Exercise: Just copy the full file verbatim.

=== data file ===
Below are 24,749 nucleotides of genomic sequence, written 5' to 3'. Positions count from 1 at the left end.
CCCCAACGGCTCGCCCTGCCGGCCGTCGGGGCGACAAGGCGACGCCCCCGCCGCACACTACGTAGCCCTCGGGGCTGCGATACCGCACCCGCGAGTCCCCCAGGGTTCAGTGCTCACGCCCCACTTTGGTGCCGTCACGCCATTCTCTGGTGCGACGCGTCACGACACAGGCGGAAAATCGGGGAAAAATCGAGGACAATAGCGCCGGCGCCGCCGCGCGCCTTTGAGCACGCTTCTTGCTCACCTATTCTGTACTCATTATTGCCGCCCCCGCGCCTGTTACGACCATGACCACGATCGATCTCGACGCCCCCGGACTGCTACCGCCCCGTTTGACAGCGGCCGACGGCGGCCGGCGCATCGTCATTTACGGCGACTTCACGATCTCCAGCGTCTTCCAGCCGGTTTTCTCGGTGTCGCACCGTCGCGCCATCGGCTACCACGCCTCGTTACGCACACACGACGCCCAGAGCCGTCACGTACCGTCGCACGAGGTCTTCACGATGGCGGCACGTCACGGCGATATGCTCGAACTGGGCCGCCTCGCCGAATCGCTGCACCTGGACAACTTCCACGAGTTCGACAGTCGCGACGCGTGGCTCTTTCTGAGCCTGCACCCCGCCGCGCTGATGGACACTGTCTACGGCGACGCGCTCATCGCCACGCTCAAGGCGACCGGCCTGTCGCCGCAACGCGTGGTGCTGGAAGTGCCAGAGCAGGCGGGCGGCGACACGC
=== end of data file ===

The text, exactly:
Below are 24,749 nucleotides of genomic sequence, written 5' to 3'. Positions count from 1 at the left end.
CCCCAACGGCTCGCCCTGCCGGCCGTCGGGGCGACAAGGCGACGCCCCCGCCGCACACTACGTAGCCCTCGGGGCTGCGATACCGCACCCGCGAGTCCCCCAGGGTTCAGTGCTCACGCCCCACTTTGGTGCCGTCACGCCATTCTCTGGTGCGACGCGTCACGACACAGGCGGAAAATCGGGGAAAAATCGAGGACAATAGCGCCGGCGCCGCCGCGCGCCTTTGAGCACGCTTCTTGCTCACCTATTCTGTACTCATTATTGCCGCCCCCGCGCCTGTTACGACCATGACCACGATCGATCTCGACGCCCCCGGACTGCTACCGCCCCGTTTGACAGCGGCCGACGGCGGCCGGCGCATCGTCATTTACGGCGACTTCACGATCTCCAGCGTCTTCCAGCCGGTTTTCTCGGTGTCGCACCGTCGCGCCATCGGCTACCACGCCTCGTTACGCACACACGACGCCCAGAGCCGTCACGTACCGTCGCACGAGGTCTTCACGATGGCGGCACGTCACGGCGATATGCTCGAACTGGGCCGCCTCGCCGAATCGCTGCACCTGGACAACTTCCACGAGTTCGACAGTCGCGACGCGTGGCTCTTTCTGAGCCTGCACCCCGCCGCGCTGATGGACACTGTCTACGGCGACGCGCTCATCGCCACGCTCAAGGCGACCGGCCTGTCGCCGCAACGCGTGGTGCTGGAAGTGCCAGAGCAGGCGGGCGGCGACACGC